Johnson: PM is not xenophobic

One day after Prime Minister Dr. Hubert Minnis declared that it is time to “take our country back”, Minister of Immigration Elsworth Johnson said he does not believe the prime minister was being xenophobic.

Johnson also insisted that government’s newly announced immigration strike force is to protect the country’s borders from potential criminals rather than to single out any particular nationality.

“…He was not being xenophobic,” Johnson told reporters on the sidelines of the swearing-in ceremony of Sir Michael Barnett as Court of Appeal president at Government House.

“That’s what you ought to do.

“You must say to persons, in a humane way, this is how we are going to conduct ourselves.

“We don’t have no more space in our schools. We don’t have monies to build any more schools. We don’t have any more beds in the hospitals.

“You have to say, ‘Listen, Bahamians pay taxes, this is what we’re going to do.’”

Johnson stressed that the strike force will not be “identifying any one group, any one sex, any one religion, any one origin”.

On Monday, as he spoke about immigration in The Bahamas, Minnis said Bahamians can no longer be second-class citizens “in our country”.

“It was not unusual, Mr. Speaker, that our wards, our beds were filled with illegals while Bahamians stood aside and sat on the benches waiting for a bed,” Minnis said.

‘Who is this country for, Mr. Speaker?”

However, he provided no official statistics to back up his claims nor did he provide any specifics, aside from the formation of a strike force, for how he intends to deal with the issue of illegal immigrants.

Critics have argued that the prime minister was merely pandering to national fears.

Illegal migration, particularly from neighboring Haiti, has been a longstanding challenge for The Bahamas.

But Johnson claimed, “When we speak to these issues, we’re being dispassionate.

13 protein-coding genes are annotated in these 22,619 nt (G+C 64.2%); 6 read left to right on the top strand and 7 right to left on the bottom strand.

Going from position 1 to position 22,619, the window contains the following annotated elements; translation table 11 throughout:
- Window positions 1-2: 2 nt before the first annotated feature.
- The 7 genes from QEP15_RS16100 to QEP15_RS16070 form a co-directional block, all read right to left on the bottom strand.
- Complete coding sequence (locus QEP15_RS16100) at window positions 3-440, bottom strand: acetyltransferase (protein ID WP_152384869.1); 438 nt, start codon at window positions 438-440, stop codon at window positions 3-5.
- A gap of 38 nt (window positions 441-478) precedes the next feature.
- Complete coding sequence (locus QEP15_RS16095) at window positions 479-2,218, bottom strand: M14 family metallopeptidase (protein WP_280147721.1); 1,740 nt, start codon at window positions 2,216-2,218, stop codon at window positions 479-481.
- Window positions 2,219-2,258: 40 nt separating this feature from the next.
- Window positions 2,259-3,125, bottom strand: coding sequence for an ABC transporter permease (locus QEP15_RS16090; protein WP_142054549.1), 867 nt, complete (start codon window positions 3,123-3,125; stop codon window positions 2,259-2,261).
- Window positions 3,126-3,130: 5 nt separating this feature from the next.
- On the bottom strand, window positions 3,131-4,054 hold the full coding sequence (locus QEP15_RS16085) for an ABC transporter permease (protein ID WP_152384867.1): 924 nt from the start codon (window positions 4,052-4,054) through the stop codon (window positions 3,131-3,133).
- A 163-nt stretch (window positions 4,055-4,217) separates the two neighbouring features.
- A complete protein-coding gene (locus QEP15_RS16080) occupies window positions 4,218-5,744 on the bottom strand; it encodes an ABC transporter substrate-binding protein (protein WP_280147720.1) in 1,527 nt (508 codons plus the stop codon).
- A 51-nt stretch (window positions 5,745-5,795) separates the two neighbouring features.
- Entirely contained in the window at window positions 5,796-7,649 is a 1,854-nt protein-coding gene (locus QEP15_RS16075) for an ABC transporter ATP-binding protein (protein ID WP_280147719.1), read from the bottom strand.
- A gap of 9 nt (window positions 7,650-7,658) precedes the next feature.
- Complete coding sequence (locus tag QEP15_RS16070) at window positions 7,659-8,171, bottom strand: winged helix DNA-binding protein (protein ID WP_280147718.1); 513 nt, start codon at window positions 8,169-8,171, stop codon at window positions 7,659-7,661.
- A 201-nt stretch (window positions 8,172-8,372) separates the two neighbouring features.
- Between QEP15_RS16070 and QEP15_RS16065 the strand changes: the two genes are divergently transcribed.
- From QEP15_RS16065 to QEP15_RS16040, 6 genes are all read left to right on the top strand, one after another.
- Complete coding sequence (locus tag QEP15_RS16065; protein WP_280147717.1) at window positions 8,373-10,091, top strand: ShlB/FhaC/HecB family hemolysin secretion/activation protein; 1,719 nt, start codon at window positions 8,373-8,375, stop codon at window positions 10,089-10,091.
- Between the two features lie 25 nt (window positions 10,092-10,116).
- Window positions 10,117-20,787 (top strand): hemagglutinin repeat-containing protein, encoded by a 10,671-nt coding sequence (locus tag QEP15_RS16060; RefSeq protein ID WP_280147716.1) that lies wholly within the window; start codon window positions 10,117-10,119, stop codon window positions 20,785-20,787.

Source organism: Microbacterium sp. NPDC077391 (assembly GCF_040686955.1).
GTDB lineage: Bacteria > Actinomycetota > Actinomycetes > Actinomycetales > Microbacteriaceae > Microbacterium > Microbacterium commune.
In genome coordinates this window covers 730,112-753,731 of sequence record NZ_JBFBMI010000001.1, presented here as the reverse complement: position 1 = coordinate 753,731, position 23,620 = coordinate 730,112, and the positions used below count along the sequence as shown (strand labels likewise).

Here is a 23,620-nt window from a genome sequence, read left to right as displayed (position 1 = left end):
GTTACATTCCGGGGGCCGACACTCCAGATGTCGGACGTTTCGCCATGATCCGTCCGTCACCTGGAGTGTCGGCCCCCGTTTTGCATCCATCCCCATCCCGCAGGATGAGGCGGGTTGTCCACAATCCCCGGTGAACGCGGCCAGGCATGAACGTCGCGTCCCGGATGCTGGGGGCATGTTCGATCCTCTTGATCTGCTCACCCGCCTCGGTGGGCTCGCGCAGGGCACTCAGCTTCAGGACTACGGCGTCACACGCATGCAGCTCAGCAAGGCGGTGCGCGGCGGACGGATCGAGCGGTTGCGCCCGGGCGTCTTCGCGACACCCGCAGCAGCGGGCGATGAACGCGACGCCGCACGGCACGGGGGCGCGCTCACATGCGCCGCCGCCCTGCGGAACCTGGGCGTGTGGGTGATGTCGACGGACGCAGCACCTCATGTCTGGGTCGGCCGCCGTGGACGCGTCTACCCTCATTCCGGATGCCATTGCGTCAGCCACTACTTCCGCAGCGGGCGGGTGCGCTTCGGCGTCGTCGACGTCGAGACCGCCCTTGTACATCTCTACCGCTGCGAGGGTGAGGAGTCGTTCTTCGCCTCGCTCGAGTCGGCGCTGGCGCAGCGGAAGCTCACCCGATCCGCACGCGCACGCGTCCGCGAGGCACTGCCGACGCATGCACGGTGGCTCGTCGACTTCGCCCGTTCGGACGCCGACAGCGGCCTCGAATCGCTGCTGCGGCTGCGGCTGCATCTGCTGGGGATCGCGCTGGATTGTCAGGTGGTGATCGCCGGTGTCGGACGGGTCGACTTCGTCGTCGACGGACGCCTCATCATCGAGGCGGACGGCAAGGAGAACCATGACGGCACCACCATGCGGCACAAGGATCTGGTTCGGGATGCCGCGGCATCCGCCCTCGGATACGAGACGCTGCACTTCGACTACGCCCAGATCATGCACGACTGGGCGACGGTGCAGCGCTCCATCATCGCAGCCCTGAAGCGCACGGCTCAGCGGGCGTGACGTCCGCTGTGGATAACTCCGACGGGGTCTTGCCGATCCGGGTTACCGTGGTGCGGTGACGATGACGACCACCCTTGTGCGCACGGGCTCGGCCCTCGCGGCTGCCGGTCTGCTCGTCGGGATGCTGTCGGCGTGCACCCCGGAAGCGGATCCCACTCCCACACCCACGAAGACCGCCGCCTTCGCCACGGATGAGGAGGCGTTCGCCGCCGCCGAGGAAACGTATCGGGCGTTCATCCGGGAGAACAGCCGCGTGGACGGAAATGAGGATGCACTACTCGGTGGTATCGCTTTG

“We’re speaking without fear, favor and or ill will.

“These are norms that are enforced the world around, so we’re not doing anything that is strange and we’re careful to always say that we’re going to protect the fundamental human rights of everybody.”

Johnson also said: “[A]s I said before, whatever we do in [the Ministry of] Immigration is all designed to protect the borders of The Bahamas, to protect the dignity of the human person – we believe in the human rights of the individual.

“Immigration is not just about economic migrants. When we meet an economic migrant, we go into protection mode because they’re vulnerable – vulnerable women, men and children.

“But we have a greater obligation to prevent terrorists, money launderers, human traffickers, gun traffickers—whatever have you from entering the borders. We must remember that even though we’re a small country, we punch above our weight in almost everything.”

Johnson pointed to the country recently being removed from an EU blacklist as an example, and also that illegal immigrants have access to healthcare in addition to their children being accepted into local schools.

He said that his ministry is not reviewing whether those policies will change at this time, but that they are not a sustainable option as “you can’t put 50 children in one classroom” and “there’s only so much we can do”.

“We have an obligation to protect this sovereign and democratic country.  And Bahamians should not be afraid to say to anybody in this country that you have an obligation to be loyal, committed and most certainly if you want to be a Bahamian, you must be patriotic,” Johnson said.

“That is not xenophobic. I have been called xenophobic – I live on Cowpen Road – and why, because I say, ‘This is how you build?’, no.

“That doesn’t mean I hate you, it has absolutely nothing to do with hate.

“It’s about building a small developing country and we cannot allow people to twist the conversation.

“…I want every Bahamian to understand because I have about three more years – don’t know that I will run again, but for these three years I’m going to give it 110 percent service to my country.”

He added, “We want everybody to come. We cannot build this country without foreign persons. But there’s a way that you come.”

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